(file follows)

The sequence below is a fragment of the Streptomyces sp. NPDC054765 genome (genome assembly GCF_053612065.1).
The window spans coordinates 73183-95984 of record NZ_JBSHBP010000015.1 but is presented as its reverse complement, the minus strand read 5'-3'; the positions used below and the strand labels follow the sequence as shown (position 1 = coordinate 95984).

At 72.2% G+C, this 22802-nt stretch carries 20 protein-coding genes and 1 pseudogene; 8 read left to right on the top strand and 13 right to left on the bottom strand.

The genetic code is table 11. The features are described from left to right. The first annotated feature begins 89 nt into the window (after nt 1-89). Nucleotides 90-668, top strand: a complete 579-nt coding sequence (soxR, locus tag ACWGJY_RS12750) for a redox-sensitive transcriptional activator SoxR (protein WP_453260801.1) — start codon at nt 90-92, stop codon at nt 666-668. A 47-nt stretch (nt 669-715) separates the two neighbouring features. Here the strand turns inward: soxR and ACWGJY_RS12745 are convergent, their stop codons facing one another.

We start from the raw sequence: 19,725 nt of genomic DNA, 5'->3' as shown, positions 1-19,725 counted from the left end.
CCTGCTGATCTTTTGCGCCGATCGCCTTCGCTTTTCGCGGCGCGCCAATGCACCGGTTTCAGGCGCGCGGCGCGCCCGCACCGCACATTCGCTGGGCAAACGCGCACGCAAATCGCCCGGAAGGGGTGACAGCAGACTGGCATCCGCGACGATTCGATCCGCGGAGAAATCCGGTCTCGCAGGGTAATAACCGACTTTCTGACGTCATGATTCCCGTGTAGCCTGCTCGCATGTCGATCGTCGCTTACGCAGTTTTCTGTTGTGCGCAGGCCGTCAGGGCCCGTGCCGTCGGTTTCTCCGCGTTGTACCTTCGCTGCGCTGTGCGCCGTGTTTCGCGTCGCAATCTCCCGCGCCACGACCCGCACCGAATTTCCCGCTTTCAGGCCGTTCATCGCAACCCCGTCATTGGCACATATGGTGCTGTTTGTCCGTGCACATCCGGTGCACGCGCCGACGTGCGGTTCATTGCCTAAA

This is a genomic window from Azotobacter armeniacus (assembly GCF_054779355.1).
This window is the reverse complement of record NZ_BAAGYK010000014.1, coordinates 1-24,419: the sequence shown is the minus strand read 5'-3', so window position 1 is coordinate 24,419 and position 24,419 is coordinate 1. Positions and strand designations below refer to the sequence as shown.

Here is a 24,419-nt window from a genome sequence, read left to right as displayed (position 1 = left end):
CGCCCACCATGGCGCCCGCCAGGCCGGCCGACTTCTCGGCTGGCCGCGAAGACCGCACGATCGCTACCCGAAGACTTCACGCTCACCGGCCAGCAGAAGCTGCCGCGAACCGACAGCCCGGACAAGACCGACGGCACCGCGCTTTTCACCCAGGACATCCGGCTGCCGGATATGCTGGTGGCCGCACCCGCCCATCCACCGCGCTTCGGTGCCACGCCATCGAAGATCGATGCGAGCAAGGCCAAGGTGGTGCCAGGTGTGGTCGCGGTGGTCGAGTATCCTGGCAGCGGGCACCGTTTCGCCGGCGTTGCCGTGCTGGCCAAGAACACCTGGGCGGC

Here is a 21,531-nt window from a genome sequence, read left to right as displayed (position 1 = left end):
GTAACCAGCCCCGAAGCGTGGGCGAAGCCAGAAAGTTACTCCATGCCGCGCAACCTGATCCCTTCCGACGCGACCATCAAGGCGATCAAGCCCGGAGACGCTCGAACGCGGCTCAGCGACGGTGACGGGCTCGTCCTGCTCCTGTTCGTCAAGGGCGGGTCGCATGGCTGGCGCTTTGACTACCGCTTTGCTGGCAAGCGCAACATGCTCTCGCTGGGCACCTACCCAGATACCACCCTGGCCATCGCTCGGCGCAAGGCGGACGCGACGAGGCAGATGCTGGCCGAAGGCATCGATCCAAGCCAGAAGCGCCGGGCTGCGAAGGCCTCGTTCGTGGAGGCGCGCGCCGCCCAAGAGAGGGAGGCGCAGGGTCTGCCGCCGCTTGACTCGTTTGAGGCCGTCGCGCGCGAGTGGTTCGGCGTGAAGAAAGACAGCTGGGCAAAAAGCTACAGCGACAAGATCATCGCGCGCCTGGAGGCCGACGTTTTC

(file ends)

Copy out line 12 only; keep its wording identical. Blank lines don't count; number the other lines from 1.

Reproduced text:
GTAACCAGCCCCGAAGCGTGGGCGAAGCCAGAAAGTTACTCCATGCCGCGCAACCTGATCCCTTCCGACGCGACCATCAAGGCGATCAAGCCCGGAGACGCTCGAACGCGGCTCAGCGACGGTGACGGGCTCGTCCTGCTCCTGTTCGTCAAGGGCGGGTCGCATGGCTGGCGCTTTGACTACCGCTTTGCTGGCAAGCGCAACATGCTCTCGCTGGGCACCTACCCAGATACCACCCTGGCCATCGCTCGGCGCAAGGCGGACGCGACGAGGCAGATGCTGGCCGAAGGCATCGATCCAAGCCAGAAGCGCCGGGCTGCGAAGGCCTCGTTCGTGGAGGCGCGCGCCGCCCAAGAGAGGGAGGCGCAGGGTCTGCCGCCGCTTGACTCGTTTGAGGCCGTCGCGCGCGAGTGGTTCGGCGTGAAGAAAGACAGCTGGGCAAAAAGCTACAGCGACAAGATCATCGCGCGCCTGGAGGCCGACGTTTTC